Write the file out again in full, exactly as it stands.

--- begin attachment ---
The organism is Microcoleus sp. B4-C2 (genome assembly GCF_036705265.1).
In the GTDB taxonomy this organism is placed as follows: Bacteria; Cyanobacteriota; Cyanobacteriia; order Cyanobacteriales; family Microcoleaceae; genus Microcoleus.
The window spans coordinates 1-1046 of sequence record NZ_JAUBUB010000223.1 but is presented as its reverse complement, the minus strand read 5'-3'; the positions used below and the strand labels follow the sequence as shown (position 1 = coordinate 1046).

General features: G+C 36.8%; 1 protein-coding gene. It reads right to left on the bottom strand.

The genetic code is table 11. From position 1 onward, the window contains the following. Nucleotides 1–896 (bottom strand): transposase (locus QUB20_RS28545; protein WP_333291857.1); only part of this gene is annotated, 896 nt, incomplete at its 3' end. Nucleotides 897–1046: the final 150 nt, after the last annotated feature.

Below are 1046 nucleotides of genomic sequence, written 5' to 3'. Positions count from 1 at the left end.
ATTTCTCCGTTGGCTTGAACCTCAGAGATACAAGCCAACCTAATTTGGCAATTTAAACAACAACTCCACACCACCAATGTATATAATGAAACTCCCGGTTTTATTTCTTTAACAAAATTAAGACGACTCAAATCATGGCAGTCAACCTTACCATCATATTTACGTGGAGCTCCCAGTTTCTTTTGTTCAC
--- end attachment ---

The organism is Microcoleus sp. B4-C2 (genome assembly GCF_036705265.1).
In the GTDB taxonomy this organism is placed as follows: Bacteria; Cyanobacteriota; Cyanobacteriia; order Cyanobacteriales; family Microcoleaceae; genus Microcoleus.
The window spans coordinates 1-1046 of sequence record NZ_JAUBUB010000223.1 but is presented as its reverse complement, the minus strand read 5'-3'; the positions used below and the strand labels follow the sequence as shown (position 1 = coordinate 1046).

General features: G+C 36.8%; 1 protein-coding gene. It reads right to left on the bottom strand.

The genetic code is table 11. From position 1 onward, the window contains the following. Nucleotides 1–896 (bottom strand): transposase (locus QUB20_RS28545; protein WP_333291857.1); only part of this gene is annotated, 896 nt, incomplete at its 3' end. Nucleotides 897–1046: the final 150 nt, after the last annotated feature.

Below are 1046 nucleotides of genomic sequence, written 5' to 3'. Positions count from 1 at the left end.
ATTTCTCCGTTGGCTTGAACCTCAGAGATACAAGCCAACCTAATTTGGCAATTTAAACAACAACTCCACACCACCAATGTATATAATGAAACTCCCGGTTTTATTTCTTTAACAAAATTAAGACGACTCAAATCATGGCAGTCAACCTTACCATCATATTTACGTGGAGCTCCCAGTTTCTTTTGTTCAC